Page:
In this context, the role of public decisions shares in the overall complexity. Public actions are not, differently from what is assumed by orthodox economics, either juxtaposed to a stable economy or destined by their own nature to create exogenous shocks. They are, instead, always reactions to the endogenous instability of the system. Such reactions are not always deterministically undertaken in obvious directions and size because they encounter inner conflicts: between public objectives, in divergent effectiveness in different areas of a heterogeneous society, because of side drawbacks closely connected to problems they tackle and because, after all, governments have to deal with the consensus and cohesion required in democratic societies as well as with the complication of the decision-making processes. Moreover, only after certain thresholds have been reached is it sometimes perceived that a process has progressed and can get out of hand.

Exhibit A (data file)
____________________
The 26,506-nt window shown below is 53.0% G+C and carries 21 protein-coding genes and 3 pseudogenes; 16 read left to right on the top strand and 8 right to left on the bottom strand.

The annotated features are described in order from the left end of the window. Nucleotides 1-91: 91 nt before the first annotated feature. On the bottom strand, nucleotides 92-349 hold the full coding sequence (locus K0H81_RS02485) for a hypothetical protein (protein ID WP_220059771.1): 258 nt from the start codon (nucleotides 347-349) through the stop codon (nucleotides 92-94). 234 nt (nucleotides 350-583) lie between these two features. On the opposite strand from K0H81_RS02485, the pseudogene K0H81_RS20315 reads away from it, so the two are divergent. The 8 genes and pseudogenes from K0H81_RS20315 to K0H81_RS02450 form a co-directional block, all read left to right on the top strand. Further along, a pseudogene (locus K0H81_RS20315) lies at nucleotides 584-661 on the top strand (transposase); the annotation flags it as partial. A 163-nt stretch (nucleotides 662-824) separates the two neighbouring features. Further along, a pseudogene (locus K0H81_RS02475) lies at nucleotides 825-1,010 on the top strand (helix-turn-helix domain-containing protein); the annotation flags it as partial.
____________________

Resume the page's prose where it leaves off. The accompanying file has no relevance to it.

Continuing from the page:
A theoretical framework of public action must start from the general context dominated by uncertainty and from the state of operators' confidence. Economic decisions are not taken on strong anchors by operators, and those concerning demand are different from those concerning supply. Rationality in decisions is limited, and the knowledge of reality that individuals have is imperfect. In few areas can expectations about the future be traced to probabilistic schemes (if not subjective ones) or calculable risk; the majority are dominated by uncertainty (see Roncaglia, 2012). Depending on the case, exploratory, irrational, and imitative behaviors as well as routines and (partly) social and behavioral conventions have a role in the analysis. It is not just the type of behavior that is indefinable. The perception of a situation as a basis for decisions is weak (only the reductive idea about information and rationality that mainstream economics maintains can avoid these problems).